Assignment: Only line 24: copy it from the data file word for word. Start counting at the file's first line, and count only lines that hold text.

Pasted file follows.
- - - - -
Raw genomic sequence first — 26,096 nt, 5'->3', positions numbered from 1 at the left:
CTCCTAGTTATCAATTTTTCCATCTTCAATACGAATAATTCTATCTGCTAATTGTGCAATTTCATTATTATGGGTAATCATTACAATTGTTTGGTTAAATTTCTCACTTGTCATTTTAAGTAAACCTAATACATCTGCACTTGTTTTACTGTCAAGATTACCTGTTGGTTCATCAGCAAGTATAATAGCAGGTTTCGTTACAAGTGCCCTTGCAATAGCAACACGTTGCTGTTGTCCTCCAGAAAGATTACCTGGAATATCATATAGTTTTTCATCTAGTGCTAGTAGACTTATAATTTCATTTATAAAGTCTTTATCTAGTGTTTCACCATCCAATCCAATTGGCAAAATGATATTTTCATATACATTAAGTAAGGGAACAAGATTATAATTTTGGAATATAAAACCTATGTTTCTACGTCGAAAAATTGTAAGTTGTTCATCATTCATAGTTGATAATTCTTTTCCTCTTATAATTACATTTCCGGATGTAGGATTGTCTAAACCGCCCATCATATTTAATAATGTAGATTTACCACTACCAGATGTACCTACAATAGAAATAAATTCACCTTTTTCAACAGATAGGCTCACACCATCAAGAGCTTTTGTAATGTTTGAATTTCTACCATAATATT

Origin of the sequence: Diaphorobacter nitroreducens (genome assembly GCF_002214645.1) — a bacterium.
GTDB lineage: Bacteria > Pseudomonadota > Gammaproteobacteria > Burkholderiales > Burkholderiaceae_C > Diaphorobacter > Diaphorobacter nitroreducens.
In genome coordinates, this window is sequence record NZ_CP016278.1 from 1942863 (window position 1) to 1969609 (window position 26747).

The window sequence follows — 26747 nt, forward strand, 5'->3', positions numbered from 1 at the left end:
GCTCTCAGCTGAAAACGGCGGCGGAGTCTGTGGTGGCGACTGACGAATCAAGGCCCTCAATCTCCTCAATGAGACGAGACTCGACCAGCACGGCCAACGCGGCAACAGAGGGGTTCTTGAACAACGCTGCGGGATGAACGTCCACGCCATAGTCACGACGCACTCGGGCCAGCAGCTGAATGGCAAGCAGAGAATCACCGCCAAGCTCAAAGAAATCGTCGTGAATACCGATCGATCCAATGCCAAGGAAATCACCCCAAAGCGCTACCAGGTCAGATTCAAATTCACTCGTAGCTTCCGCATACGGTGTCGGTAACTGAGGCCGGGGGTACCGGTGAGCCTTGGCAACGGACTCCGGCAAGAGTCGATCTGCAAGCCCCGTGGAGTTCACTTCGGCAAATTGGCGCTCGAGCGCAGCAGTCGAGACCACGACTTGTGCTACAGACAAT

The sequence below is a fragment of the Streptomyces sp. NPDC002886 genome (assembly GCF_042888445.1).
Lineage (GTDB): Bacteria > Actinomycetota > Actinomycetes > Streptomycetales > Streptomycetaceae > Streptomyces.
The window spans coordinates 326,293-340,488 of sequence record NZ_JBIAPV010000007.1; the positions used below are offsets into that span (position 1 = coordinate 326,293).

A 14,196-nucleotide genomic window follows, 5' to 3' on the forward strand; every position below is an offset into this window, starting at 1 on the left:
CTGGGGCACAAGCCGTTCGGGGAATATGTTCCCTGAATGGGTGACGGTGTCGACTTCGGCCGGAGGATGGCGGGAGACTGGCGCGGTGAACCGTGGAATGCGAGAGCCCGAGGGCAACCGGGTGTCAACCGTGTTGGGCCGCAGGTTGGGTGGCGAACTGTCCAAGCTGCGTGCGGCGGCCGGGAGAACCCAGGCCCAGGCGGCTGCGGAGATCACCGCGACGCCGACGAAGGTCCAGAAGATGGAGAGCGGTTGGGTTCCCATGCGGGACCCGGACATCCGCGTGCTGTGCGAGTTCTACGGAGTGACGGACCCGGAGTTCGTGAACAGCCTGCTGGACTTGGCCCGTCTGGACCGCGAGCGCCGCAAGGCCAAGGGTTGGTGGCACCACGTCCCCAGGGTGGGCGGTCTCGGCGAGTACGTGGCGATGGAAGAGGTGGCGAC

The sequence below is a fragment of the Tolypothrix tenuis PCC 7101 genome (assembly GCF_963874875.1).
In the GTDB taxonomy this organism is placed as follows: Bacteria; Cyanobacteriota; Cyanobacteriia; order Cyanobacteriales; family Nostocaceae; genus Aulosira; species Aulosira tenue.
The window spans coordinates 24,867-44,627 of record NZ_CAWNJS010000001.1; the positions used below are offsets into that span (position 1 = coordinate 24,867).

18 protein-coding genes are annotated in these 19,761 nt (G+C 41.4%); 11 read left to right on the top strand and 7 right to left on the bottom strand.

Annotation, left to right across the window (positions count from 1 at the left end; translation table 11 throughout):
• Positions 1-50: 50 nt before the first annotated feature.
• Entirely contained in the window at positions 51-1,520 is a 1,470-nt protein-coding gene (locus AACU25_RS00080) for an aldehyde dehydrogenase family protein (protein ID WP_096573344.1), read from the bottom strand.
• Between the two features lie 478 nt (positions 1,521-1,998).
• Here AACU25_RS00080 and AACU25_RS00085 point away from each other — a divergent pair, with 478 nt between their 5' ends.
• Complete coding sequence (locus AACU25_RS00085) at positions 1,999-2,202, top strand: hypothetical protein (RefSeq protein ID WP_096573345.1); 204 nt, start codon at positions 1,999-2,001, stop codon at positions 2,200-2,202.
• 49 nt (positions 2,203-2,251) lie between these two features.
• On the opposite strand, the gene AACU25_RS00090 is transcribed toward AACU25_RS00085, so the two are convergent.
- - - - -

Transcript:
• On the opposite strand, the gene AACU25_RS00090 is transcribed toward AACU25_RS00085, so the two are convergent.